There is not a state in the entire country that produces more cranberries than Wisconsin. The Wisconsin State Cranberry Growers Association reports the cranberry is the state’s number one fruit in both value and acreage, providing an annual $350 million boost to the state economy and 7,200 jobs in Wisconsin. The Association also says in order to meet the rising worldwide demand for cranberries, an additional 110 million pounds, or 5,000 acres of berries must be produced in the next 5-10 years.
Wisconsin has a golden opportunity to expand one of our most successful industries, create jobs, and benefit the state economy. The Wisconsin Rapids Daily Tribune reports there is progress in talks between the state and cranberry executives. I urge the involved parties to come to a mutual agreement soon that will be in the best interests of all, especially Wisconsin’s lucrative cranberry industry.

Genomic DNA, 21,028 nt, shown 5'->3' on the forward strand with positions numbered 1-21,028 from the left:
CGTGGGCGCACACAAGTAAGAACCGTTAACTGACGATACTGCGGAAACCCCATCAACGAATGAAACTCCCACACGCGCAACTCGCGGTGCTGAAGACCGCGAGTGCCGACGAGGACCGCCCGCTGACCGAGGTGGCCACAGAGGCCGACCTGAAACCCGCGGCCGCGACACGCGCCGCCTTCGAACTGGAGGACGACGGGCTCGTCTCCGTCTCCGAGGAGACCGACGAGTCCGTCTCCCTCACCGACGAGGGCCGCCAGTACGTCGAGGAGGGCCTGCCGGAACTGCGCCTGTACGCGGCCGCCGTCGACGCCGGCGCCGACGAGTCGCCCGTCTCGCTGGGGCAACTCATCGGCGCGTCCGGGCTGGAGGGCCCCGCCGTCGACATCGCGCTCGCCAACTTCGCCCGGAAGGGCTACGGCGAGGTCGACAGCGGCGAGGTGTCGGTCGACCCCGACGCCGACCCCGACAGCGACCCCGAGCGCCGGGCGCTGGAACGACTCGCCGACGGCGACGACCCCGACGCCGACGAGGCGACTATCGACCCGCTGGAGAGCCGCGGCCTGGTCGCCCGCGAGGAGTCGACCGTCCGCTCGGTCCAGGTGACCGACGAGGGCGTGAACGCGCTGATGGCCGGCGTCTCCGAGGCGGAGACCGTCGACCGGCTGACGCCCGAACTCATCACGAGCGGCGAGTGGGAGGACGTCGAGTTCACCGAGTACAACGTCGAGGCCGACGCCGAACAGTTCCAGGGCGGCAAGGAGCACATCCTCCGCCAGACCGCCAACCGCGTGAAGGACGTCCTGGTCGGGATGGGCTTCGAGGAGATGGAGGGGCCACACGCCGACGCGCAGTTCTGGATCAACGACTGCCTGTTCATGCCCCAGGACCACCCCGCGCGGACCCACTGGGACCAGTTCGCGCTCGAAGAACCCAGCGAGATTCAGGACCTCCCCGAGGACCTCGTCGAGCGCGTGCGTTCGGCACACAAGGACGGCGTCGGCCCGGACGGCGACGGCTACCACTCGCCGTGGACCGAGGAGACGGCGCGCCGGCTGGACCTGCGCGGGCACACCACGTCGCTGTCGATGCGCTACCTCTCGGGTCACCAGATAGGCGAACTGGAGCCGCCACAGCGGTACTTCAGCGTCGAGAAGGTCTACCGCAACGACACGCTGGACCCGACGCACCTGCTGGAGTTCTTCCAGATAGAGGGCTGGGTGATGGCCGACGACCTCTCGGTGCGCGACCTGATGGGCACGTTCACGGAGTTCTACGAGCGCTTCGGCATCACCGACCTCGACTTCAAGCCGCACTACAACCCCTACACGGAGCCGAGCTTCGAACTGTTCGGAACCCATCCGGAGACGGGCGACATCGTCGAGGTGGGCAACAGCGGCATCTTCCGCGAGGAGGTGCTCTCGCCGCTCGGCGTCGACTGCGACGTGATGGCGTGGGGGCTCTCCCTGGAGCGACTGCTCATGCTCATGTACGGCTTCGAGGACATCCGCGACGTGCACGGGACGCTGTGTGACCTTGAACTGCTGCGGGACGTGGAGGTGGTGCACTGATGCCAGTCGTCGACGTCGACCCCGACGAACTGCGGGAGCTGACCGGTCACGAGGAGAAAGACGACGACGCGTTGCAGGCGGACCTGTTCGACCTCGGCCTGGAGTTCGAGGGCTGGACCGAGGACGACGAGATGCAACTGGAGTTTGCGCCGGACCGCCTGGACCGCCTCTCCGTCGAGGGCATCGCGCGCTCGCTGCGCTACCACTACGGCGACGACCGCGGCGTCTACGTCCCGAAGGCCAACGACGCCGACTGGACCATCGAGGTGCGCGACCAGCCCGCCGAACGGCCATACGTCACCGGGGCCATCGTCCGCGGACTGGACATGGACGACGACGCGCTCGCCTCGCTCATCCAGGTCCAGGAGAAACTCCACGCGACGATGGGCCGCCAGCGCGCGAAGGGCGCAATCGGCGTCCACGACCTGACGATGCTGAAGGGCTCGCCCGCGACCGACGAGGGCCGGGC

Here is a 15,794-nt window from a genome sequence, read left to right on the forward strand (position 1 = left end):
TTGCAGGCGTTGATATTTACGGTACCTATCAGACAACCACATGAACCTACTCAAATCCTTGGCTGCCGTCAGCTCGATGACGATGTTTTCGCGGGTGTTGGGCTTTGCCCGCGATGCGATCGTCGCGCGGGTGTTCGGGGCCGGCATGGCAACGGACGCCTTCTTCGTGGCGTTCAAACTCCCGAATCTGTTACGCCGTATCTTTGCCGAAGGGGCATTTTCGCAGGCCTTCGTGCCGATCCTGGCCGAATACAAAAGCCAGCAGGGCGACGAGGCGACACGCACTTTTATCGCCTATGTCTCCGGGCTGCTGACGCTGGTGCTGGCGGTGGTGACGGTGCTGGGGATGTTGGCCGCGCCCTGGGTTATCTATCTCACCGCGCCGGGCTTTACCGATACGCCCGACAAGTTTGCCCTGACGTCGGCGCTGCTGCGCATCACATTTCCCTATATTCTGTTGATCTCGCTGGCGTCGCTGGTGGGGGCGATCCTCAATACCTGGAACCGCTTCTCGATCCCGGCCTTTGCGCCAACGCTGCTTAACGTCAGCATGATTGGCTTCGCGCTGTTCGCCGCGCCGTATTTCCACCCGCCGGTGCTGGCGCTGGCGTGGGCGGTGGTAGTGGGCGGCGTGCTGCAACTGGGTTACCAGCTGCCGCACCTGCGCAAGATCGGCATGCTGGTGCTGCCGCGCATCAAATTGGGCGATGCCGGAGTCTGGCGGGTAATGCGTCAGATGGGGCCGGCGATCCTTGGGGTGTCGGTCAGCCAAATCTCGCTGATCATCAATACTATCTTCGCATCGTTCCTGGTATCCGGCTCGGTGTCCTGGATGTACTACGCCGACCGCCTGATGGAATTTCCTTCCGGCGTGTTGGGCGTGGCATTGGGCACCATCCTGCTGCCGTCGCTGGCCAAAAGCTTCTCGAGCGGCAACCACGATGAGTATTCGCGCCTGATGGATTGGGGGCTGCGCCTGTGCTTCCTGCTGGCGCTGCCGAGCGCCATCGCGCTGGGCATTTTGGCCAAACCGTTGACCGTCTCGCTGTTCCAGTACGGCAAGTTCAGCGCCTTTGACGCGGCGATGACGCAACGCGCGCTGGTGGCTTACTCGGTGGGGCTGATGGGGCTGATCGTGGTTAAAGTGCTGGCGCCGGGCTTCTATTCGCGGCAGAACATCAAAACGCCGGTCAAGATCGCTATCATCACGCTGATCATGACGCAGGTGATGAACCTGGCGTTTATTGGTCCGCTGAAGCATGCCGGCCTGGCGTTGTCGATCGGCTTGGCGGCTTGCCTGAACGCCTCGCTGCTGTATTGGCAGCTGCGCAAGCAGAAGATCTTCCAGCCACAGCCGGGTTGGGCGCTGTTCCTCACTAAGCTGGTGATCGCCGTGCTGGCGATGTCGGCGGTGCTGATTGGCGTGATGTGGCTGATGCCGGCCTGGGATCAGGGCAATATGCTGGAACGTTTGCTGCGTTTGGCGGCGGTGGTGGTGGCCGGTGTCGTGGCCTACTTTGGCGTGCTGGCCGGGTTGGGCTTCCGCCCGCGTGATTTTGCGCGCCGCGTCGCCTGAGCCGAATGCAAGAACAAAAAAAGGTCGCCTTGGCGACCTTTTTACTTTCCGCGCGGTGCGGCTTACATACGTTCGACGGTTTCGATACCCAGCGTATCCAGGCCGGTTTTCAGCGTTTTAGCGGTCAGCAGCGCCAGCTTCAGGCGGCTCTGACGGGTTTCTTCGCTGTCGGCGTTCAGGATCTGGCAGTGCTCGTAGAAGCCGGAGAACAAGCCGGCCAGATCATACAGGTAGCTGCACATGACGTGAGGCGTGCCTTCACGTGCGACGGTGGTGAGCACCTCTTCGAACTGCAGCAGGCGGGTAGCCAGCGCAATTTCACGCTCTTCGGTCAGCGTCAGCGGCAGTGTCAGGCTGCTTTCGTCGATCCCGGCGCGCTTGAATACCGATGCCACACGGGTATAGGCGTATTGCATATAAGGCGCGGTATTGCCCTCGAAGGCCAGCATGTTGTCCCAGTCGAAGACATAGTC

This summer, I blogged that the Wisconsin blueberry is a superfood. The Wisconsin cranberry is also a superfood with many health benefits.
What is going on inside Milwaukee City Hall? It seems Milwaukee Mayor Tom Barrett has suddenly become worried about the fact that Chicago is discharging large amounts of sewer overflow into Lake Michigan.
Last week, Mayor Barrett wrote a letter to U.S. Congressman Mark Kirk (R-Ill.) expressing his concerns about, “the amount of the overflows reported by the Metropolitan Water Reclamation District of Greater Chicago which were estimated at 99 billion gallons” during a strong storm this month. Barrett continues:
“So, in this one September storm alone, Chicago released five times more combined sewage than Milwaukee has released in 14 years. Additionally, Chicago is perhaps the only community that can have overflows that go both east and west into different watersheds (Lake Michigan and the Mississippi River) at the same time. Chicago has dozens of combined sewer overflows every year into the Mississippi basin – the source of drinking water for millions of people. Chicago is also the only city on the Great Lakes that does not disinfect its wastewater.”